Here’s What You Need to Remember: There is apparently a plan to revamp Russia’s ABM capabilities. The system, tentatively called the A-235, will be designed to address shortcomings in the previous generation of Soviet/Russian ABM systems that does not adequately protect against hypersonic missiles.
Can you guess the city best protected from a nuclear missile attack? London? Washington D.C.?
Nope. It’s in Russia — Moscow has an enormous missile shield that may be impenetrable, or totally dysfunctional.
In 1972, the Anti-Ballistic Missile Treaty was signed between the United States and the Soviet Union. Unlike most arms control treaties, the ABMT focused not on offensive weapons, but on the defenses designed to counter those missiles.
The text of the treaty is pretty straightforward.
Essentially, the United States and the Soviet Union were limited to two Anti-ballistic missile systems. These systems could not cover the entire country. The two ABM systems had to be at least 1,300 kilometers (just over 800 miles) apart. Each ABM system could have no more than 100 missile launchers.
Additionally, “Both Parties agreed to limit the qualitative improvement of their ABM technology, e.g., not to develop, test, or deploy ABM launchers capable of launching more than one interceptor missile at a time or modify existing launchers to give them this capability, and systems for rapid reload of launchers are similarly barred. These provisions, the Agreed Statements clarify, also ban interceptor missiles with more than one independently guided warhead.”
One ABM system could be used to protect an ICBM laugh complex, and the other could be used to protect an urban area. In the Soviet Union’s case — Moscow.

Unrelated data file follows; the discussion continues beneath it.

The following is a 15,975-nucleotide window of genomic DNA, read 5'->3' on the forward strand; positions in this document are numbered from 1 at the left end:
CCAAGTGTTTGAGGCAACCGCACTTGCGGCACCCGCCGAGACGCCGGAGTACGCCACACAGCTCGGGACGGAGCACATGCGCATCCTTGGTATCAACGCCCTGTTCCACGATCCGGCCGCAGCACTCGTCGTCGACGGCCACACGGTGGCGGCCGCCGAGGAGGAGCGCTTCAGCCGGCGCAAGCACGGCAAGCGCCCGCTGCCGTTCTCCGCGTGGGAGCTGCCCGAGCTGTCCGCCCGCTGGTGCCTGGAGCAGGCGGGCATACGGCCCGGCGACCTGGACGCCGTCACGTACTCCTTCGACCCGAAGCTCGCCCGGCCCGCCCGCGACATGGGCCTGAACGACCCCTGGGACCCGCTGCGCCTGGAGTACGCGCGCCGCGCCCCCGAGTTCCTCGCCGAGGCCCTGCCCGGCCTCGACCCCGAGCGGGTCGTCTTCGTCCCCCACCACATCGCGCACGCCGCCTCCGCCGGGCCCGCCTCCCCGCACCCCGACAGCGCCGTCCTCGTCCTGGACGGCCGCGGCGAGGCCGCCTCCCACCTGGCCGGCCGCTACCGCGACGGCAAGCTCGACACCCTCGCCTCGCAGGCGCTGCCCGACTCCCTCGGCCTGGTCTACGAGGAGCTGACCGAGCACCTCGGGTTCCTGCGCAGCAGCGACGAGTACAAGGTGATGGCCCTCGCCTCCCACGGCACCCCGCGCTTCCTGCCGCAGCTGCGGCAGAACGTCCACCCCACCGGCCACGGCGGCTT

The original Soviet ABM system was the A-35, as permitted under the Anti-Ballistic Missile Treaty. As completed, the A-35 had 4 so-called battle stations that ringed the Soviet capital.
Construction of the A-35 began in the 1950s. Early on, the battle stations were armed with the ABM-1 Galosh missile.
The payload was nuclear. Rather than opting for a precision warhead, which could either physically knock an American ICBM out of the air, or get close enough to explode and shoot it down, the Soviet Union opted for an area weapon.
The advantage of a defensive nuclear weapon was that in theory, the ABM would not have to be that close to an American ICBM in order to knock it off trajectory, and knock it out. If all went according to plan, the ACB would explode outside the atmosphere in order to reduce nuclear fallout, when an ICBM is at its highest trajectory point.
Still, the system was not perfect. A 1967 CIA National Intelligence Estimate gamed out Moscow’s defenses. It concluded that Moscow’s ABM ability did not “cover all of the multidirectional U.S. missile threats to Moscow; it is subject to saturation and exhaustion,” and that “none of the system components are hardened against nuclear bursts.”
Moscow’s ABM system was upgraded in 1995. The number of missiles (conventional and nuclear-tipped) was expanded, as were the early-warning radar sites that were networked to provide an earlier warning and better accuracy to ABM missiles.
There is apparently a plan to revamp Russia’s ABM capabilities. Namely, to exchange the nuclear payload for conventional explosives, and to rely on mobile launchers, rather than underground missile silos. The system, tentatively called the A-235, will be designed to address shortcomings in the previous generation of Soviet/Russian ABM systems that does not adequately protect against hypersonic missiles.
Given the difficulties Russia experiences in income, it remains to be seen if the A-235 can be realized.
Caleb Larson is a Defense Writer with The National Interest. He holds a Master of Public Policy and covers U.S. and Russian security, European defense issues, and German politics and culture.